Juan Cole this morning enlightens a bit:
Two US military advisers to the Ministry of the Interior were shot dead on Saturday by an Afghan security man.
It turns out, according to recovered security tapes, that they were watching footage of the protests and cursing out the protesters, then speaking badly of the Qurâ€™an.
The Afghan argued with them that they should be more respectful, and when the argument escalated, he drew on them and shot them both dead.
If this story is true, it distills the arrogance and bigotry of some US personnel in Afghanistan (they are in someone elseâ€™s country).
They didnâ€™t deserve to meet that end, but cursing the Qurâ€™an in a Muslim country in front of a local Muslim is about the most foolhardy act I can imagine.
The strong evangelical element in some parts of the US military makes it particularly unsuited to more or less running a largely illiterate Muslim nation that is deeply religious.
Evangelicals are the American group that has the highest disapproval of Islam.
Is the GOP listening, or in a cone of don’t-give-shit silence.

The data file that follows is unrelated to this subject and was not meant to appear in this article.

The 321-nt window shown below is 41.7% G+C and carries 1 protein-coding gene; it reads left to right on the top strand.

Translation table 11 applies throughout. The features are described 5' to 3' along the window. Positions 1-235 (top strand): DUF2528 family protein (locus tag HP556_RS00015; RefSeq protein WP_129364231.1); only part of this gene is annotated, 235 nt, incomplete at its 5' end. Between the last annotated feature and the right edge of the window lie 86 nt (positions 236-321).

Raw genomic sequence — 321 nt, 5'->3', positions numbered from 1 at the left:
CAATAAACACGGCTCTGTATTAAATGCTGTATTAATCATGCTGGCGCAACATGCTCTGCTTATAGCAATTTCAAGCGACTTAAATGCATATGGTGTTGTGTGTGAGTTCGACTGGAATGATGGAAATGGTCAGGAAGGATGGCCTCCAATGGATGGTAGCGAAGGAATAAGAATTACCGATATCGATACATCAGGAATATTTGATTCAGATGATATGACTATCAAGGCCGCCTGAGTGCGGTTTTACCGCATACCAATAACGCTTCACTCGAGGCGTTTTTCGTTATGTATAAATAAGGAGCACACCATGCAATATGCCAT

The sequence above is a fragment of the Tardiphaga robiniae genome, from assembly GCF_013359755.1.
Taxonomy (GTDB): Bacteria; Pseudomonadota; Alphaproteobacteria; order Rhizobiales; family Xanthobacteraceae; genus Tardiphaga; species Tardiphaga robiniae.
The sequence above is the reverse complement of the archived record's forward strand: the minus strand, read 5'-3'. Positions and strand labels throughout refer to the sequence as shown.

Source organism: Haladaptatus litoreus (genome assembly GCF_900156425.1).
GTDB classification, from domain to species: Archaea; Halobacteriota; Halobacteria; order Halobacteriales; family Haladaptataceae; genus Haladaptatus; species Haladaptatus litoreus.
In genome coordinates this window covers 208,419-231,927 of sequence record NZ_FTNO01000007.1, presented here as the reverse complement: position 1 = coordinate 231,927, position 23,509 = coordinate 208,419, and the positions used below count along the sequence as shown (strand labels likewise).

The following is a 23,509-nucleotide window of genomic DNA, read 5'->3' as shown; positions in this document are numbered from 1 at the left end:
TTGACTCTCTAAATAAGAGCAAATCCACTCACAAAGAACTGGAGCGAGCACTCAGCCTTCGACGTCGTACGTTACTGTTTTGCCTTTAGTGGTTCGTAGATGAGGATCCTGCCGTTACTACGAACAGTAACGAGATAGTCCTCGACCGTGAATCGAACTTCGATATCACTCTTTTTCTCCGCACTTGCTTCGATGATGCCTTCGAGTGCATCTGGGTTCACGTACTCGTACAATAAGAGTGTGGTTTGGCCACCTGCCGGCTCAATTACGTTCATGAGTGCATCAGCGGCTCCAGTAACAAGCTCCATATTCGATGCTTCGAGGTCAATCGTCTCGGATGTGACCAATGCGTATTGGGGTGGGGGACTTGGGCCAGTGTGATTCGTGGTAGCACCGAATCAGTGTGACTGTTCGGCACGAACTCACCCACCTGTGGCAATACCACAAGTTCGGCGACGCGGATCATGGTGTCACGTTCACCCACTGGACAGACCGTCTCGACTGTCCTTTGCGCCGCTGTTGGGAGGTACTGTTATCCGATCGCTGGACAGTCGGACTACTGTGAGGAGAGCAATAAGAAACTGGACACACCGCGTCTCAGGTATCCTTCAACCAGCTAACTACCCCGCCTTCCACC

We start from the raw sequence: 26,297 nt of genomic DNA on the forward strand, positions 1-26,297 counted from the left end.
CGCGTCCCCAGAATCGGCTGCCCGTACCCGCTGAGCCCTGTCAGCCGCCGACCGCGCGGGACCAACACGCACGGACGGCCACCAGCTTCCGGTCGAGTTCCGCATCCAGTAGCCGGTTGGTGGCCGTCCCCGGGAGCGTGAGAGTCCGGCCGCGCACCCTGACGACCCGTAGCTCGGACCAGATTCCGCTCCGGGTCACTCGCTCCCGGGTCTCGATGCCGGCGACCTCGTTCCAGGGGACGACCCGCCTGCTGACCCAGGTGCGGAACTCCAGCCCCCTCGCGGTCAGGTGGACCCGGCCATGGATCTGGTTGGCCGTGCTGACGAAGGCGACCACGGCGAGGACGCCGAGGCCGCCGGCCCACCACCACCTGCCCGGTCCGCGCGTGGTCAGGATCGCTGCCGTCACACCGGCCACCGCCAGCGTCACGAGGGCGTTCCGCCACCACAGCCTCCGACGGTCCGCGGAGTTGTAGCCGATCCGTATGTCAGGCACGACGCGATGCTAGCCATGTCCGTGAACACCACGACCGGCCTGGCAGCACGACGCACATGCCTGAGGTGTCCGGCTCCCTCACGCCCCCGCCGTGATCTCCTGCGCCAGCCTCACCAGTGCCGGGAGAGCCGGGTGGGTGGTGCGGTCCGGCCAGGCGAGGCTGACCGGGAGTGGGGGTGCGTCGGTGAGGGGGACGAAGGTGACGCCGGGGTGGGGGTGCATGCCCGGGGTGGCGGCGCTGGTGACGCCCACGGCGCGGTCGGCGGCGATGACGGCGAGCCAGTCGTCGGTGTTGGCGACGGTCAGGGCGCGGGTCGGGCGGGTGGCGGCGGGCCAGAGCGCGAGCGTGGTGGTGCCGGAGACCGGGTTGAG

And what makes the whole Afghan situation even worse is the horrible horse shit heaved up by hard-case military assholes.
In this instance, Retired Army Gen. Barry McCaffrey, who called the shooting of the two officers as “outrageous,” without any background on it.
And claimed in his air of authority, the incident reveals the “shallow impact [the United States] has on this primitive society.”
A total jerk — one must remember McCaffrey was among those so-called ‘military analysts‘ that bullied the fog-brained US public into supporting the Iraq invasion — the New York Times won a Pulitzer Prize in 2008 for exposing the Pentagon Message Machine, on which Barry was a major player.
From the NYT story on the good general: Two of NBCâ€™s most prominent analysts, Barry R. McCaffrey and the late Wayne A. Downing, were on the advisory board of the Committee for the Liberation of Iraq, an advocacy group created with White House encouragement in 2002 to help make the case for ousting Saddam Hussein. Both men also had their own consulting firms and sat on the boards of major military contractors.
Silence as we can see is not golden, though, one has to be an artist of some type in order to keep a lid on, or maintain the DL, of any news that might filter down to the US’ unwashed, near-ignorant masses.
Do we live in a vacuum, and if so, can anyone hear us screaming?